Great 1.5 hour interview on product development, product strategy, AI, organizational structure/autonomy in decision making, the challenge with redesigning a popular feature used for a long-time and much more with Gustav Söderström on Lenny’s Podcast.
Two interesting, but not new, points:
Spotify went from 7 person development ‘squads’ to about 20 person teams per manager. The employees per manager went up significantly.
When you redesign a service or popular page (like Spotify did with the homepage), you will get a lot negative feedback. One reason is that you change the environment for old users, which means they don’t find things as easily. But you might also have broken things. One way to understand what is going on is to compare new user cohorts with old user cohorts.
Just a great listen for founders, management and employees.
The average valuation of a software company at IPO informs all valuations from pre-seed to Series F. The reason being that “the prize” for companies reaching growth goals and getting to “the next level” is the valuation at the IPO.
At 7.4x revenue 2022 valuations are still a higher than the long-term trend around 5x. Exactly where the average valuation should be is as much driven by the companies going public as “what’s the historical”. If today’s companies are growing faster and are more profitable, they should have a premium valuation compared to historic numbers.
OnlyCFO: The Magical “10x Employee”. Some good thoughts on hiring great people and avoiding the wrong hires. Still this is worth remembering: “A 10x-er at one company won’t necessarily be a 10x-er at another company. A lot of hiring managers get this wrong.”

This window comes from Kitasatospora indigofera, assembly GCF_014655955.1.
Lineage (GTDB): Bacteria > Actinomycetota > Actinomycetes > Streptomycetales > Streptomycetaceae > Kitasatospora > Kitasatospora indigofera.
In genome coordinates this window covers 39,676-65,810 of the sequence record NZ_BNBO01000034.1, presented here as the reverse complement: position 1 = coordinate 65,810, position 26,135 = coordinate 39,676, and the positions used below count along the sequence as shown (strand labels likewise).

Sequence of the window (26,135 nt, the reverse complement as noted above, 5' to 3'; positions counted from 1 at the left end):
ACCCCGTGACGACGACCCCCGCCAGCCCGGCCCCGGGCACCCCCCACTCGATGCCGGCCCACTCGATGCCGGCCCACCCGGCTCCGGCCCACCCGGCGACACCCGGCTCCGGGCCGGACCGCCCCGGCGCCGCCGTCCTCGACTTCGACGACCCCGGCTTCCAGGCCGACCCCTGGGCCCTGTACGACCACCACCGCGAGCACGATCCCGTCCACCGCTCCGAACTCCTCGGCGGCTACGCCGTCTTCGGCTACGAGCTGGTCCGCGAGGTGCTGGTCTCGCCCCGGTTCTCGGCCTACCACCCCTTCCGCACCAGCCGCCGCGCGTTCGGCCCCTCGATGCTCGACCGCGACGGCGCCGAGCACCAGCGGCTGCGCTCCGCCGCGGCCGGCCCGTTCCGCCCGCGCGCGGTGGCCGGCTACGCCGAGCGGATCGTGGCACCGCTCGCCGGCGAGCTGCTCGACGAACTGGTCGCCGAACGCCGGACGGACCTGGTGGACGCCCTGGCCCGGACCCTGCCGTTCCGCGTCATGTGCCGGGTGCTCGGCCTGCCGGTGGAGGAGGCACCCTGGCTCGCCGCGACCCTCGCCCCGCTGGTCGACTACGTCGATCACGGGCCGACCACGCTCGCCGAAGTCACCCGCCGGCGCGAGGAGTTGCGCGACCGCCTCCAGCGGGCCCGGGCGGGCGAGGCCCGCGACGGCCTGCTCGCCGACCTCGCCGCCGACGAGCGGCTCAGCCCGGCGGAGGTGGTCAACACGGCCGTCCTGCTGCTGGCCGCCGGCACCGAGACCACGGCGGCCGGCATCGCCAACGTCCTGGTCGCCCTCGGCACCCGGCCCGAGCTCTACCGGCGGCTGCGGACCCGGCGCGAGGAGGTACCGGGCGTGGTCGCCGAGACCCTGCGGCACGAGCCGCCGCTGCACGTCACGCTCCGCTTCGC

Raising money is hard. Raising money when things are not going well is even harder.
That doesn’t mean that every term sheet with a low valuation or tough demands is ‘dirty’ (as reading Breakit might make you believe).
There are dirty things like pushing the founder out and very short deadlines that in my mind always are dirty. In 99% of cases I’d put participating preferred liquidation preference as dirty, as in any normal fundraise more than 1x non-participating liquidation preference isn’t necessary.
But sometimes the situation is so bad that accepting terms that are normally considered dirty are better than going bankrupt. Because most often the alternative to accepting a ‘dirty’ term sheet is running out of money, not getting a ‘clean’ term sheet at an acceptable valuation.
One thing in company presentations that makes me write down a bunch of questions is seeing extremely high profit margins in the forecasted financials.
Among all the great software and Internet companies I don’t think I’ve seen a company, with the exception of Evolution in 2021, that has grown more than 80 % year-over-year at scale and had profit margins over 50 %.
Obviously that doesn’t mean it is not at all possible, but in most cases it is likely that the company is underestimating the costs of growing or overestimating how quickly it will grow. It is a type of ‘error’ that is called base case fallacy, a.k.a. the plan is not fully taking into account how rare something is compared to the standard outcome.
Raising venture capital for a startup is fundamentally a trade where entrepreneurs get cash and (hopefully) better odds to succeed, and in exchange they give up ownership and some control of the company.
Valuation, preference shares, and the shareholders’ agreement with all its terms are ways to define that trade.